First, hexacoordinate carbon – now pentacoordinate nitrogen?

A few years back I followed a train of thought here which ended with hexacoordinate carbon, then a hypothesis rather than a demonstrated reality. That reality was recently confirmed via a crystal structure, DOI:10.5517/CCDC.CSD.CC1M71QM[cite]10.1002/anie.201608795[/cite]. Here is a similar proposal for penta-coordinate nitrogen.

First, a search of the CSD (Cambridge structure database) for such nitrogen. There are only three hits[cite]10.1039/A700132K[/cite], [cite]10.1002/zaac.19946200711[/cite], [cite]10.1021/ic00127a034[/cite] all of which relate to RN bonded to four borons as part of a boron cage. There are none which relate to RN bonded to four carbon atoms. 

The original argument was based on cyclopentadienyl anion and its symmetric coordination to RC3+ to achieve six coordination for one carbon. Morphing C to the iso-electronic Ngets one to the ligand RN4+ and this can now be coordinated to the di-anion of cyclobutadiene, also iso-electronic in the 6π sense to cyclopentadienyl mono-anion.

The optimised structure of the methylated system (ωB97XD/Def2-TZVPP) as shown below (DOI: 10.14469/hpc/2348) is a true minimum and reveals a 5-coordinate nitrogen. It is the dication of an isomer of pentamethyl pyrrole.

One of the normal modes for this molecule is the so-called Kekule vibration, which elongates two C-C bonds and shortens the other two. The value (1266 cm-1) is typical of aromatic systems.

A QTAIM analysis shows four line (bond) critical points (LCP, magenta) connecting the 4-carbon base of the system and four further LCPs connecting each carbon to the nitrogen. Significantly, the four carbons are not themselves characterised by a ring critical point (RCP, green), these being confined to the rings formed between two carbons and the nitrogen. The value of the electron density ρ(r) at the basal bond is typical of a single bond; the value to the nitrogen indicates the bond has a smaller order.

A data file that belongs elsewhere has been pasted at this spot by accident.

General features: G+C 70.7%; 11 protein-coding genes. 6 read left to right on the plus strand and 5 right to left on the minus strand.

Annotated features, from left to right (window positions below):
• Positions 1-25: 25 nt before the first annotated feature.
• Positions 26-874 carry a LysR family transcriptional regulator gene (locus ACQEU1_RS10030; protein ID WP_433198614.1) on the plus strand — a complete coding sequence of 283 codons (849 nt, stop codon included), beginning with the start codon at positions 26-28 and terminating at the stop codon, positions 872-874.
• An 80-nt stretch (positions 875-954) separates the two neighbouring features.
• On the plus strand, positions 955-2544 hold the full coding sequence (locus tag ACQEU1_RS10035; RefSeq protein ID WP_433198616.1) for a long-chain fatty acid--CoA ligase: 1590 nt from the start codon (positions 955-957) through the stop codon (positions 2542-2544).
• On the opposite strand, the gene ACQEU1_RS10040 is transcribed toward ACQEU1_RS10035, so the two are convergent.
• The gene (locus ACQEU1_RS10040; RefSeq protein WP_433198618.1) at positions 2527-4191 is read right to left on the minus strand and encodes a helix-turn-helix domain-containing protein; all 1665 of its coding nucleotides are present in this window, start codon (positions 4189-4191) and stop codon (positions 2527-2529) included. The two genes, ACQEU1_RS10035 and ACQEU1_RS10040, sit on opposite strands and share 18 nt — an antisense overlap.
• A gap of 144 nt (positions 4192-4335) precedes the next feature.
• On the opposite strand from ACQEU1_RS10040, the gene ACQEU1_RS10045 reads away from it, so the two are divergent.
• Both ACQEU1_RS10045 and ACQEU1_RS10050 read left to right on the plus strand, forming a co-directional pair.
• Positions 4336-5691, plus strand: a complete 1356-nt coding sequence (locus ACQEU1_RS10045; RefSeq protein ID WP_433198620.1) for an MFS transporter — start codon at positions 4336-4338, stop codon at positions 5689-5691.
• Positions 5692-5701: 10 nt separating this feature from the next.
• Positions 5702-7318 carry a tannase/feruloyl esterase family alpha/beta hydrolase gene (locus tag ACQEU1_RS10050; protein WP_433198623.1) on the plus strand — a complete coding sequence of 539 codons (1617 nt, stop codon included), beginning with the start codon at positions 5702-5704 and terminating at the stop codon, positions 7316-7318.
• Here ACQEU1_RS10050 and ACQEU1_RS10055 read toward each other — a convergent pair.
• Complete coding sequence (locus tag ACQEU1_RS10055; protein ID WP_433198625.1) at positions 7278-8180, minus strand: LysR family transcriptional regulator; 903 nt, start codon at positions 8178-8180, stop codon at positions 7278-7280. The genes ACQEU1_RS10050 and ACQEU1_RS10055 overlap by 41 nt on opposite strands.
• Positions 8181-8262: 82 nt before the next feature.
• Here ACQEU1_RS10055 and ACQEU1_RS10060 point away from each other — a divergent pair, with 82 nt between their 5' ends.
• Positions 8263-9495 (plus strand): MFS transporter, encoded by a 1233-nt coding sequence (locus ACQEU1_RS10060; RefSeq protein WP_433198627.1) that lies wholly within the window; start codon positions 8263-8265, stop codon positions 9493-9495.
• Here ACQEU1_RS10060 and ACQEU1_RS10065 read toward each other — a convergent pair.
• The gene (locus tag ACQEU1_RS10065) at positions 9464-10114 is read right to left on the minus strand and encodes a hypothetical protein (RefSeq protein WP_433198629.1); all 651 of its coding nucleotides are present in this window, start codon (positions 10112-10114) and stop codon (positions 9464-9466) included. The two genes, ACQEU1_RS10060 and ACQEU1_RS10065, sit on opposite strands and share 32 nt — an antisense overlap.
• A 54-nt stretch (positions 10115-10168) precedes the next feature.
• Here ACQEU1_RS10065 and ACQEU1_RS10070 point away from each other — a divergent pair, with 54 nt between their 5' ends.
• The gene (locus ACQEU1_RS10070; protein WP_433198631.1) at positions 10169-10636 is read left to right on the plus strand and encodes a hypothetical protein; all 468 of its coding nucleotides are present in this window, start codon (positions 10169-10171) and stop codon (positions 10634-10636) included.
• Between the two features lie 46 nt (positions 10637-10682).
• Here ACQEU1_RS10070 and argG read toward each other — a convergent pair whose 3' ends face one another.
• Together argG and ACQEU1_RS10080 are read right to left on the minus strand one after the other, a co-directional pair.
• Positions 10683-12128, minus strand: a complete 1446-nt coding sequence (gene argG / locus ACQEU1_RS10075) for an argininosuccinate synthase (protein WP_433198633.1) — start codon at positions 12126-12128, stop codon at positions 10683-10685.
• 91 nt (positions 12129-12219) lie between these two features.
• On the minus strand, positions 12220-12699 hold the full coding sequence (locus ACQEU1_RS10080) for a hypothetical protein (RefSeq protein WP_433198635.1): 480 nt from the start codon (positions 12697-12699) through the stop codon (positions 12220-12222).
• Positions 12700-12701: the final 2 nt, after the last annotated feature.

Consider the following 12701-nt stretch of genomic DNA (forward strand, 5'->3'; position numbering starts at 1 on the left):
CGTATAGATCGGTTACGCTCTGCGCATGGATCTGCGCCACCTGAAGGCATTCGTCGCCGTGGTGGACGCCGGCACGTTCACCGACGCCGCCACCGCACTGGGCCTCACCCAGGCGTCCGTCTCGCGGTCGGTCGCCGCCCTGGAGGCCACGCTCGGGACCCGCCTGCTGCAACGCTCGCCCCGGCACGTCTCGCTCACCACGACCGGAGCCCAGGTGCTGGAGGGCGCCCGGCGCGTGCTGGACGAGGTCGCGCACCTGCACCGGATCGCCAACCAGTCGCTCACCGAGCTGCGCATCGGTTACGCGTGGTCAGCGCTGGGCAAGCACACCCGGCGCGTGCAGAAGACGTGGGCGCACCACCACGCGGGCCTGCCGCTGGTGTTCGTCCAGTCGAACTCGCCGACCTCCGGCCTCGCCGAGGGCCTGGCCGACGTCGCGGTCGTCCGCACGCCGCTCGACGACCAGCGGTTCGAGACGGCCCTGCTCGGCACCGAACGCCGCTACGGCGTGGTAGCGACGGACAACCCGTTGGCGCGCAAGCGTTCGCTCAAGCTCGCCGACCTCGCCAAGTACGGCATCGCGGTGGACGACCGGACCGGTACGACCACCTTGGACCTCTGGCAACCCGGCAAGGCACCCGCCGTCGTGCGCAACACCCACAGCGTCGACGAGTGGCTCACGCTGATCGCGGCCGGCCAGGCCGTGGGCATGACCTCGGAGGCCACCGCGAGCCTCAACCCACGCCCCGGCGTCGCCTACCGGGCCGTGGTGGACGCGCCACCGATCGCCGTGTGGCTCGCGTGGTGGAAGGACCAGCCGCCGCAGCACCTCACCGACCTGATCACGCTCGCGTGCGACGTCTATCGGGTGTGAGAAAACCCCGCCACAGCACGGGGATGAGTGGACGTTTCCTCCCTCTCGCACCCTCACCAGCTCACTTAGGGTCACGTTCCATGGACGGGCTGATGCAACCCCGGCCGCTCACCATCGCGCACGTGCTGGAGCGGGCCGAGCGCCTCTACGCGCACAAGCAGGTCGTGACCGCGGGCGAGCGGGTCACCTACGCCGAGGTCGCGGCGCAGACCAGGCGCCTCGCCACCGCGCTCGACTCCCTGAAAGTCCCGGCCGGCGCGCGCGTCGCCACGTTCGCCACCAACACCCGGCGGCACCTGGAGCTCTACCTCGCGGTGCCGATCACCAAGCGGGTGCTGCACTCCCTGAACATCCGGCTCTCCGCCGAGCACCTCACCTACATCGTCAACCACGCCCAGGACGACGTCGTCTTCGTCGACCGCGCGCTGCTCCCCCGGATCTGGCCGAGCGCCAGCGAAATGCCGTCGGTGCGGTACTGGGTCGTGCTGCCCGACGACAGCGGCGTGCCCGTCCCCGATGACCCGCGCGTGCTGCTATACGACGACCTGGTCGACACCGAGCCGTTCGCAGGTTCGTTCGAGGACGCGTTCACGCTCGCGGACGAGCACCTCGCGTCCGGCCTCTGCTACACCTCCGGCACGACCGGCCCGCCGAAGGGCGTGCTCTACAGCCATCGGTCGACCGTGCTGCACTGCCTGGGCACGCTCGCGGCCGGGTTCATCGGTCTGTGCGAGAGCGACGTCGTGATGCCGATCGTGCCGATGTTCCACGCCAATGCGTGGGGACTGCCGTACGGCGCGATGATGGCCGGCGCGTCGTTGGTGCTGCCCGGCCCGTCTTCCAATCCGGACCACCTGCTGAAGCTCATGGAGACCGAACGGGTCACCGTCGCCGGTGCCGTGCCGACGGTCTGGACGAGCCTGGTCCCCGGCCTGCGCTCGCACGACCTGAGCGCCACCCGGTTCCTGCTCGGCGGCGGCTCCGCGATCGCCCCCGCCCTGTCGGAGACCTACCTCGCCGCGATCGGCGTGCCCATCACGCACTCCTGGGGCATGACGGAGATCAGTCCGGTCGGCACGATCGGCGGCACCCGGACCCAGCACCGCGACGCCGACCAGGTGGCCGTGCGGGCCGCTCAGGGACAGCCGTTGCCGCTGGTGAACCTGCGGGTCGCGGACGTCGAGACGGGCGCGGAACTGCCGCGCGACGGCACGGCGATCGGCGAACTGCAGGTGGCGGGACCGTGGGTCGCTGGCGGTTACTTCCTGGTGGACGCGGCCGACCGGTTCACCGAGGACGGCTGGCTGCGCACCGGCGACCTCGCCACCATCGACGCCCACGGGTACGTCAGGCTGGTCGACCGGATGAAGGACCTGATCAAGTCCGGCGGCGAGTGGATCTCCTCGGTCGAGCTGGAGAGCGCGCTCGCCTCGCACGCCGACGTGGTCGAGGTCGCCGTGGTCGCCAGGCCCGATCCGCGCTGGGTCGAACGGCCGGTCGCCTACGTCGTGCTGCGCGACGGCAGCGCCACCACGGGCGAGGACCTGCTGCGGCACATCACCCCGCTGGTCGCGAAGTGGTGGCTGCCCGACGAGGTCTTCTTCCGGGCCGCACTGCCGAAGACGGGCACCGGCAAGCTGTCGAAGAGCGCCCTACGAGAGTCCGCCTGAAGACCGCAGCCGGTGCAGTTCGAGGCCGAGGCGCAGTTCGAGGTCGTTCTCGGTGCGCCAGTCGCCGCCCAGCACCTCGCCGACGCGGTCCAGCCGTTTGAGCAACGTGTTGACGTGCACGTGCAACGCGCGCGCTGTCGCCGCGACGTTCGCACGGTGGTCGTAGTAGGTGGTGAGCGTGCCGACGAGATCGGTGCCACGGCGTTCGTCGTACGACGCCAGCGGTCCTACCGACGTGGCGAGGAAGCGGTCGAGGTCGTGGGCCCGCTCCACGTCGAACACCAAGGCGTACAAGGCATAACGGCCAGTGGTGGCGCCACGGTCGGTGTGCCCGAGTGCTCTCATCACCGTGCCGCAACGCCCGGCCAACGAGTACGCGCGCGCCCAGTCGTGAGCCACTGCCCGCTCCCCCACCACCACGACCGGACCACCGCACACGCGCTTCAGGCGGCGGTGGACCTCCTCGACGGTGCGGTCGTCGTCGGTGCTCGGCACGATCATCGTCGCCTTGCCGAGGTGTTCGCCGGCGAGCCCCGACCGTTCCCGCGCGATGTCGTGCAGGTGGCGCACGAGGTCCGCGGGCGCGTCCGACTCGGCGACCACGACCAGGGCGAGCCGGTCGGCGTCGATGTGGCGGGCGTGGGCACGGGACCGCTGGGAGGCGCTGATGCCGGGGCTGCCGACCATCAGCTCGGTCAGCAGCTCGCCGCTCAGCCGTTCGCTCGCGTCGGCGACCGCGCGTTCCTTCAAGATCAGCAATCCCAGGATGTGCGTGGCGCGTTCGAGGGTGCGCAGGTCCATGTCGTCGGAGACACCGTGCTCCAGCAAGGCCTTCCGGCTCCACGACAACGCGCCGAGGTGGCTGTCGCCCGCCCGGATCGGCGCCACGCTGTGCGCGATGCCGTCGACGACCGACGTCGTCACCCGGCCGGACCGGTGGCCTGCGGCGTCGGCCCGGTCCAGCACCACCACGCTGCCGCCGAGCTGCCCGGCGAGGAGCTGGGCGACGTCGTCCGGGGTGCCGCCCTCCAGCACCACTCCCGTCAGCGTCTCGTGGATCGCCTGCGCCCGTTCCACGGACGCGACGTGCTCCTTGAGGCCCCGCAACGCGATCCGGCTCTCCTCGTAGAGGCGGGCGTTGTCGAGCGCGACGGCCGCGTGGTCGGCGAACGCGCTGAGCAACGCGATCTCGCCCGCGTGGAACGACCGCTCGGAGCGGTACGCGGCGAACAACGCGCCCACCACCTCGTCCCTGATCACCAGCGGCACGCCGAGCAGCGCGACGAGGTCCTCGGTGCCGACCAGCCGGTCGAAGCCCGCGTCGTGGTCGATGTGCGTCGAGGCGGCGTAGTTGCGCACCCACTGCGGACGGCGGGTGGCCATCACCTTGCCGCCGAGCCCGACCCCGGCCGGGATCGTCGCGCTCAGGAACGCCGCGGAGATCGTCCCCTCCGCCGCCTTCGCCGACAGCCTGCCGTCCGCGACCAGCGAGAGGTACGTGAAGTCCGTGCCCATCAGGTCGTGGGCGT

An ELF (electron localisation function) analysis is similar, showing basal C-C electron basins of 2.12e and C-N basins of 1.25e.

In hunting for examples of hyper-coordination in the second row of the periodic table, the focus has tended largely towards identifying carbon examples. Perhaps that might now right-shift to the adjacent element nitrogen?

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One Response to “First, hexacoordinate carbon – now pentacoordinate nitrogen?”

  1. Henry Rzepa says:

    The 15N chemical shift in this system is predicted to be -25ppm, (nitromethane reference), shifted upfield because of the anisotropy of the aromatic ring current. The 13C of the N-methyl is ~32 ppm.

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